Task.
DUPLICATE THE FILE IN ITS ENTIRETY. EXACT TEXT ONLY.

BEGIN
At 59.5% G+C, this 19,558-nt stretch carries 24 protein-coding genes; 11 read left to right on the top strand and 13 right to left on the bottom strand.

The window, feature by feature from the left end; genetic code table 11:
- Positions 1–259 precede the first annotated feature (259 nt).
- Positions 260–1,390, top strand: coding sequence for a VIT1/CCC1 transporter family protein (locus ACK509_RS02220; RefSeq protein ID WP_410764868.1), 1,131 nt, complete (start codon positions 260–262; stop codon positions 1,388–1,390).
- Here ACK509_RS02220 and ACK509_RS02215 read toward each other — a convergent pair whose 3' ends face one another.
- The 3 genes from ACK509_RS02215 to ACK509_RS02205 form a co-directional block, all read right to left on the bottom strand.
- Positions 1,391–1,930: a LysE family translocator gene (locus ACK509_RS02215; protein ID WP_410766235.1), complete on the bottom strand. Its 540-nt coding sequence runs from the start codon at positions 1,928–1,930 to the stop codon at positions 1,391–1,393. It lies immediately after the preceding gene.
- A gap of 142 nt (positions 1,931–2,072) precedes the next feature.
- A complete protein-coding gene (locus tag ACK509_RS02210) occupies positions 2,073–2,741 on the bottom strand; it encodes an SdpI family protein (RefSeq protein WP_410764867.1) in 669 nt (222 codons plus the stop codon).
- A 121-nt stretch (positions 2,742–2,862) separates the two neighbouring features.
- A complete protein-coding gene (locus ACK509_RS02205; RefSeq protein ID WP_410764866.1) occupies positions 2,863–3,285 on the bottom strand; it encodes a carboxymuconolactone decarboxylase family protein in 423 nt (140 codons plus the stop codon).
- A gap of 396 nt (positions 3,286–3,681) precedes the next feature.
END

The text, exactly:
At 59.5% G+C, this 19,558-nt stretch carries 24 protein-coding genes; 11 read left to right on the top strand and 13 right to left on the bottom strand.

The window, feature by feature from the left end; genetic code table 11:
- Positions 1–259 precede the first annotated feature (259 nt).
- Positions 260–1,390, top strand: coding sequence for a VIT1/CCC1 transporter family protein (locus ACK509_RS02220; RefSeq protein ID WP_410764868.1), 1,131 nt, complete (start codon positions 260–262; stop codon positions 1,388–1,390).
- Here ACK509_RS02220 and ACK509_RS02215 read toward each other — a convergent pair whose 3' ends face one another.
- The 3 genes from ACK509_RS02215 to ACK509_RS02205 form a co-directional block, all read right to left on the bottom strand.
- Positions 1,391–1,930: a LysE family translocator gene (locus ACK509_RS02215; protein ID WP_410766235.1), complete on the bottom strand. Its 540-nt coding sequence runs from the start codon at positions 1,928–1,930 to the stop codon at positions 1,391–1,393. It lies immediately after the preceding gene.
- A gap of 142 nt (positions 1,931–2,072) precedes the next feature.
- A complete protein-coding gene (locus tag ACK509_RS02210) occupies positions 2,073–2,741 on the bottom strand; it encodes an SdpI family protein (RefSeq protein WP_410764867.1) in 669 nt (222 codons plus the stop codon).
- A 121-nt stretch (positions 2,742–2,862) separates the two neighbouring features.
- A complete protein-coding gene (locus ACK509_RS02205; RefSeq protein ID WP_410764866.1) occupies positions 2,863–3,285 on the bottom strand; it encodes a carboxymuconolactone decarboxylase family protein in 423 nt (140 codons plus the stop codon).
- A gap of 396 nt (positions 3,286–3,681) precedes the next feature.